During the 1960s Space Race, science bled into the news in a way that was fun and approachable for the American public. Now, UW-Madison chemistry graduate student Gregory Eyer hopes to help rekindle that spirit by bringing interesting science topics to a general audience. He co-hosts “Stop. Think. Science!,” a weekly science and technology podcast.
Eyer launched the podcast in July along with Ian Armstrong, a graduate student at Ohio University. The two met as chemistry majors at Allegheny College in Meadville, Penn., where they were among the eight chemistry majors in their graduating class.
“We took some classes together and bonded during our senior capstone projects,” Eyer says. “We had different advisers and different projects to work on, but in the same way that working on a Ph.D. brings students together through common struggle, that’s what made us a little bit closer.”
Eyer and Armstrong are interested in sharing the science behind everyday life with people who do not have scientific backgrounds. Each episode of the podcast focuses on a different scientific or technological subject. Past episodes have covered topics such as the maker movement, polymers and plastics, and the science of bourbon production.
To date, he is most proud of their episode about sharks. Prior to working on the episode, most of Eyer’s exposure to sharks was from popular science and public opinion. The episode, which features an interview with University of Miami graduate student David Shiffman, provides a fascinating 36-minute deep dive into shark research and shark conservation.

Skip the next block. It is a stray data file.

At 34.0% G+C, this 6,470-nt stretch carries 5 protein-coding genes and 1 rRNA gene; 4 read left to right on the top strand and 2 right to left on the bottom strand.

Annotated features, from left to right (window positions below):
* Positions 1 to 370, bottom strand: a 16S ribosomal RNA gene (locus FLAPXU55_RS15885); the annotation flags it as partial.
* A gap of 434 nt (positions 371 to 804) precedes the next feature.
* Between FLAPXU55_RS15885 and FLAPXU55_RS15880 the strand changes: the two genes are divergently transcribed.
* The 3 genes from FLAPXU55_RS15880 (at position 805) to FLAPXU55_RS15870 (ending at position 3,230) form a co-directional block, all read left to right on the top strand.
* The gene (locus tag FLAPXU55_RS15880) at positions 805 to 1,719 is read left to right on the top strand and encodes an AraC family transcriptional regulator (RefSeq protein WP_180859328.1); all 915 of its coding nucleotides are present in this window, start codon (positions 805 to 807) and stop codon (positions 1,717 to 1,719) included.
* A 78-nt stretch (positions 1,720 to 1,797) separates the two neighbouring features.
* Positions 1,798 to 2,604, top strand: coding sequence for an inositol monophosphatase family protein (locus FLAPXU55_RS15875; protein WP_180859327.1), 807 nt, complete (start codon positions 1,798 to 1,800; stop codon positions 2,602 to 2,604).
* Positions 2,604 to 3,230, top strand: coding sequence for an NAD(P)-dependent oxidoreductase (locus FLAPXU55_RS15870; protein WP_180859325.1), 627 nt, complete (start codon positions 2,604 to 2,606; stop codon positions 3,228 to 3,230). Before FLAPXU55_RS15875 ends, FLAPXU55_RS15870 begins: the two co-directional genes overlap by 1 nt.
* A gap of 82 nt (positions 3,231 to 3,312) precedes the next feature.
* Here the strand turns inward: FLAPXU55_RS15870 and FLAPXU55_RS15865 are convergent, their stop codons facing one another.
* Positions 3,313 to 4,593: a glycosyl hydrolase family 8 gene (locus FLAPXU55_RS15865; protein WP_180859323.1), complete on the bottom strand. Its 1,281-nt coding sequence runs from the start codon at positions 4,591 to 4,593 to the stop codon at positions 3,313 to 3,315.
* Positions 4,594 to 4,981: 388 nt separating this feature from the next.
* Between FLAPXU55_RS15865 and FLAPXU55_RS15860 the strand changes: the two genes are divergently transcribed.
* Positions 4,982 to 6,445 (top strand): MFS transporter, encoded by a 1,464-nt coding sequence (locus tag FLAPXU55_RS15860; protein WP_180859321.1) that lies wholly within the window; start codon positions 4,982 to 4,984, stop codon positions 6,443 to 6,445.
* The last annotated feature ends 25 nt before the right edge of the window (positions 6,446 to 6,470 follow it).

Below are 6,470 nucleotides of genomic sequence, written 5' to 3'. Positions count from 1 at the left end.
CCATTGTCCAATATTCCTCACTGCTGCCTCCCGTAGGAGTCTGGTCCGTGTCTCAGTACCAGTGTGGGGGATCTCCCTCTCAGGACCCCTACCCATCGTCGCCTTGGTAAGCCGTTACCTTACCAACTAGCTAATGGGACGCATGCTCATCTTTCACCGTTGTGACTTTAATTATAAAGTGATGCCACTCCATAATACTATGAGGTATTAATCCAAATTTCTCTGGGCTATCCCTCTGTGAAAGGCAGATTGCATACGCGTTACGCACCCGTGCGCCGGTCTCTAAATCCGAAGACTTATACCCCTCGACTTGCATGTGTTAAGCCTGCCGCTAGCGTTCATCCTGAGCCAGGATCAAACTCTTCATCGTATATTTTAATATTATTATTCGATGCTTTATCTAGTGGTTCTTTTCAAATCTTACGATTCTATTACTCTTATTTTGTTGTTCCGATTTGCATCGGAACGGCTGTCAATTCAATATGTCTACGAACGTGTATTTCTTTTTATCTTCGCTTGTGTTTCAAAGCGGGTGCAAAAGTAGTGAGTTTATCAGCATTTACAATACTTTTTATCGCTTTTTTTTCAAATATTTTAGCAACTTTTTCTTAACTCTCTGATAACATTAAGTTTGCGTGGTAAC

Eyer says his daily graduate research can feel like a long march toward a far-off goal.
“In contrast to research in the lab, especially what I’m doing right now, where the end point is not very tangible and it feels like it’s too far away to get to, being able to complete a short project is nice,” he says.
Eyer came to UW-Madison as a materials chemistry student, hoping to pursue polymers research. However, he shifted gears during his first semester in the program. He landed in Assistant Professor Trisha Andrew’s interdisciplinary nanostructured spintronics research group, where he was among her first few students. He helped set the lab up from scratch. His research now involves studying the fundamental science behind electron spin of organic radical molecules and their potential applications in various organic electronic devices.
A bout with Hodgkin’s lymphoma in 2014 set Eyer back a year in graduate school as he took time off for treatment and recovery. Now, a year in remission, his life goals and perspective have changed. Coming into the program, he anticipated pursuing a career in the chemical industry. Today, he is considering alternate career paths that would allow him to put his science background to use, but not as a bench chemist.
“Odds are, the research project I’m currently working on won’t ever be used in my professional career,” Eyer says. “What it’s teaching me is how to analyze data, how to think about a problem as a whole, and how to translate my research for people with various backgrounds, which is where the podcast comes in.”
Listen to “Stop. Think. Science!”
Why do sharks matter? | Episode 12
David Shiffman, a graduate student in shark biology and conservation, talks about how he does research with sharks, his love for sharks, and the Discovery Channel’s ‘Shark Week.’
All about glass! | Episode 16
Mike Tylinski, a fifth-year graduate student in chemistry at UW-Madison, discusses his research into the world of ordinary and ultra-stable glasses, as well as the methods he uses to create and characterize these glasses.
Accelerating the aging of bourbon | Episode 14
Tom Lix, founder of Cleveland Whiskey and amateur chemist, talks about the entrepreneurship of starting a distillery and the pressure aging process he developed to accelerate the whiskey production process.
Photo by Wei Li